Christine Lee: security warning to deputies over threat of Chinese espionage

MPs received a warning about a spy threat from a woman who MI5 said was trying to influence British politicians on behalf of China.

House of Commons Speaker Sir Lindsay Hoyle in a letter to MPs warned Christine Lee had been “engaged in political interference” for the Communist Party of China and sought to pressure parliamentarians.

The letter said, “I must stress that Lee has facilitated financial donations to sitting and aspiring parliamentarians on behalf of foreign nationals based in Hong Kong and China. “

The President added: “This facilitation was done secretly to hide the origin of the payments. This is clearly unacceptable behavior and steps are being taken to ensure it stops.

Labor MP Barry Gardiner confirmed he had received donations from Ms Lee and said he had been in contact with intelligence “for several years” about the lawyer.

Analysis of the Register of Members’ Financial Interests showed that Ms Lee’s law firm, Christine Lee & Co, had donated more than £500,000 to Mr Gardiner between 2015 and 2020, mainly through funding from its staff.

“They have always known, and have been fully informed by me, of her engagement with my office and of the donations she has made to fund researchers in my office in the past,” Mr. Gardiner said.

The Labor MP also revealed Ms Lee’s son had acted as director of her newspaper – but the staff member resigned on Thursday morning. He said MI5 informed him “that they have no information showing that he was aware of or complicit in his mother’s illegal activities”.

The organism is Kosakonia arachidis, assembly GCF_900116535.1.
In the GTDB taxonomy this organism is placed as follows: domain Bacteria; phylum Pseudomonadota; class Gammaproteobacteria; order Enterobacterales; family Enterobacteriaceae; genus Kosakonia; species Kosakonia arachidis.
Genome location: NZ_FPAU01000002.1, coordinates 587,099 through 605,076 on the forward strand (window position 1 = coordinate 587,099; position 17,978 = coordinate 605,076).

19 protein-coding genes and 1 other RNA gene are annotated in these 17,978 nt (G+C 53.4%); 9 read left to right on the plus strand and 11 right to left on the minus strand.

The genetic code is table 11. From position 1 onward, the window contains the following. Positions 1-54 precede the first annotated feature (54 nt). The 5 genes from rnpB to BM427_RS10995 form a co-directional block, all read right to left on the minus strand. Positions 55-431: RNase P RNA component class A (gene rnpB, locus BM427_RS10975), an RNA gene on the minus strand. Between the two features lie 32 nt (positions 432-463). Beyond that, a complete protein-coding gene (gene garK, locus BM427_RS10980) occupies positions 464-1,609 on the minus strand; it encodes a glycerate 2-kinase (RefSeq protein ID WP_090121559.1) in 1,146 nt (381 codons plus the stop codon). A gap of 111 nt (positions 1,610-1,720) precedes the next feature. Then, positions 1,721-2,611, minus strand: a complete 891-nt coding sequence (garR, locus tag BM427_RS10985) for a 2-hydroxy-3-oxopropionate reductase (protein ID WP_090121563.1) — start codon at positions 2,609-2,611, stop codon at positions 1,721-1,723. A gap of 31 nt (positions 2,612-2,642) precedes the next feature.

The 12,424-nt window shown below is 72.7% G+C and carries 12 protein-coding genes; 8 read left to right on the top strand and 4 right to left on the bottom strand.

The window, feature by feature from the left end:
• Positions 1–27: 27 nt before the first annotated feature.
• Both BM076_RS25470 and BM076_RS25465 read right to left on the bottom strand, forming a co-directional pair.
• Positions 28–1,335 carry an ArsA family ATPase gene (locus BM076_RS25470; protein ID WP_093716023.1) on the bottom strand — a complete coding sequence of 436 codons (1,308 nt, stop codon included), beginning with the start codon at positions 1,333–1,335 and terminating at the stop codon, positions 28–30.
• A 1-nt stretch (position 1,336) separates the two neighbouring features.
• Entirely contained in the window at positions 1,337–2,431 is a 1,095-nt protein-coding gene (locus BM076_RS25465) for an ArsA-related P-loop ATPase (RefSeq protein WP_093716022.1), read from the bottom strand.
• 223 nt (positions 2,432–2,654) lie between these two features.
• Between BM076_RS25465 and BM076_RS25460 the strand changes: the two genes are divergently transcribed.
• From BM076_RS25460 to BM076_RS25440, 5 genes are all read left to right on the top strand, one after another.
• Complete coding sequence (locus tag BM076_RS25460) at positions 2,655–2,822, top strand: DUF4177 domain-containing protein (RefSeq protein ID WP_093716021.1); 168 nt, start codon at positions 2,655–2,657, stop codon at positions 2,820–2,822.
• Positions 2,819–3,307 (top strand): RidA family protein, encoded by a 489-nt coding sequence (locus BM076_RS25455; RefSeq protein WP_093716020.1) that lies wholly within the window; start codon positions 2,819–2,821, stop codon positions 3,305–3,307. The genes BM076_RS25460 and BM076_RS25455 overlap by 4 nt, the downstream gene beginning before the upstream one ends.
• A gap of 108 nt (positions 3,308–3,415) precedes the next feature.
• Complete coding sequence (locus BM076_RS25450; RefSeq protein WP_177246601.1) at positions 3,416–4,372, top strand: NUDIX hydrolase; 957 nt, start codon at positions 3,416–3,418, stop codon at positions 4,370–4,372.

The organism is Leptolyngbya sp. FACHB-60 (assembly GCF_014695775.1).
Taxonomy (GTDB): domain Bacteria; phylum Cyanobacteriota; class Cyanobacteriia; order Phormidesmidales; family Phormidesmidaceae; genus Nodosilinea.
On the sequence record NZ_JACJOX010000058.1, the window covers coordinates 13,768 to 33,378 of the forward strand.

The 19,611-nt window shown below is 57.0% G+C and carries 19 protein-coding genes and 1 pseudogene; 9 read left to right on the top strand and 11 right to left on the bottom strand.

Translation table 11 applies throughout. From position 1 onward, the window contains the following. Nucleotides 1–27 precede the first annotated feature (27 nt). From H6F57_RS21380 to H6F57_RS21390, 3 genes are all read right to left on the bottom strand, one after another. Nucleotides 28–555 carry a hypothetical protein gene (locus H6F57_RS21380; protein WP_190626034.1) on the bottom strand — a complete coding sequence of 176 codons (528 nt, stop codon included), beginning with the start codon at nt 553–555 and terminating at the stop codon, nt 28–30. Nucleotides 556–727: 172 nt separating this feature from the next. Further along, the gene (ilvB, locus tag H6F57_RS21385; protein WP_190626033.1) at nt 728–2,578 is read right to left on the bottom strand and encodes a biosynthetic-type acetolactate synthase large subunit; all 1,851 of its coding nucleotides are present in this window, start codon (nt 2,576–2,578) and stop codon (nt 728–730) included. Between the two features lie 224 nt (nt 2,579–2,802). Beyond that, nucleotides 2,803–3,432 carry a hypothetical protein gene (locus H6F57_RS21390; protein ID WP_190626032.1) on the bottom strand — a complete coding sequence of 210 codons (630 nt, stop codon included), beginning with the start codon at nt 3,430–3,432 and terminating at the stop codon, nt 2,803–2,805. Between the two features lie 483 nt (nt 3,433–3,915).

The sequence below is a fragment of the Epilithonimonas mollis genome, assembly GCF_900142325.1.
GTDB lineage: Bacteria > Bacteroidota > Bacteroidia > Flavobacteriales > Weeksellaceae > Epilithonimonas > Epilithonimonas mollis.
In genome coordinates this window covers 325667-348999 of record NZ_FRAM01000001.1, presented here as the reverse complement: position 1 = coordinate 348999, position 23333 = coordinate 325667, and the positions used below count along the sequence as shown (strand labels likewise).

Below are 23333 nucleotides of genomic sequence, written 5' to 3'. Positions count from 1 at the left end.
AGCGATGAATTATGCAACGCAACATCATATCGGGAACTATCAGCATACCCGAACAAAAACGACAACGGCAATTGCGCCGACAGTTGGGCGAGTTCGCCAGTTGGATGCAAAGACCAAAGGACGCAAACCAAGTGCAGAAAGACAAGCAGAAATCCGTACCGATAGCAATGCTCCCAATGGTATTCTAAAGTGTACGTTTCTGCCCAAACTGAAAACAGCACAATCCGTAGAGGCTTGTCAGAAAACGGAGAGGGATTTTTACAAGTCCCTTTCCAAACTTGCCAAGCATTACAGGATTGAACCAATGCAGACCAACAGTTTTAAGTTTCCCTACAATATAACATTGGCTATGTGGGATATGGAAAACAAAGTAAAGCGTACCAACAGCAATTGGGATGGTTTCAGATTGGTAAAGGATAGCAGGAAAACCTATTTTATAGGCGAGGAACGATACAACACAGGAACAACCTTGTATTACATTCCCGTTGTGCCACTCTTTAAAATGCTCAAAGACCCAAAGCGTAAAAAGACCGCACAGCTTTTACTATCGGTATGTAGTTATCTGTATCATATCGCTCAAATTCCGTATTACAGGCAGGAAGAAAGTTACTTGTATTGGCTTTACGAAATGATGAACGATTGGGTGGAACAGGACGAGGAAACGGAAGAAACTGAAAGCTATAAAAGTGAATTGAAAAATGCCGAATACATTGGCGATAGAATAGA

Ms Lee stopped funding workers in Mr Gardiner’s office in June 2020. The MP said the donations had been properly reported to parliamentary authorities and that he had “not personally benefited from these donations in any way it would be”.

The allegation against Ms Lee is interference for the purpose of gaining secret influence in the UK and not intelligence gathering, Whitehall sources said. The independent. They declined to say whether investigations into his activities had failed to find evidence of espionage.

The MI5 security warning named Ms Lee as a lawyer suspected of being “knowingly engaged in political interference activities” in the UK. The alert said Ms. Lee had “acted covertly” in coordination with the Chinese Communist Party’s (CCP) United Front Work Department.

He said she had engaged with “individuals from across the political spectrum in Britain” – including through the now-dissolved Chinese All-Party Parliamentary Group (APPG) in Britain – and may “aspire to establish d ‘other APPGs to advance the agenda of the CCP’.

Labour MP Barry Gardiner

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(AP Archives)

Liberal Democrat leader Sir Ed Davey also received a £5,000 donation from Ms Lee in 2013 when he was energy secretary in the Coalition Government, but said the money was accepted by his local association and would have been correctly.

A Lib Dem spokesman said Sir Ed was ‘shocked by the revelations’, adding: ‘The email from the Speaker of the House of Commons today was the first time he had reason to be concerned about a donation to his local party association.”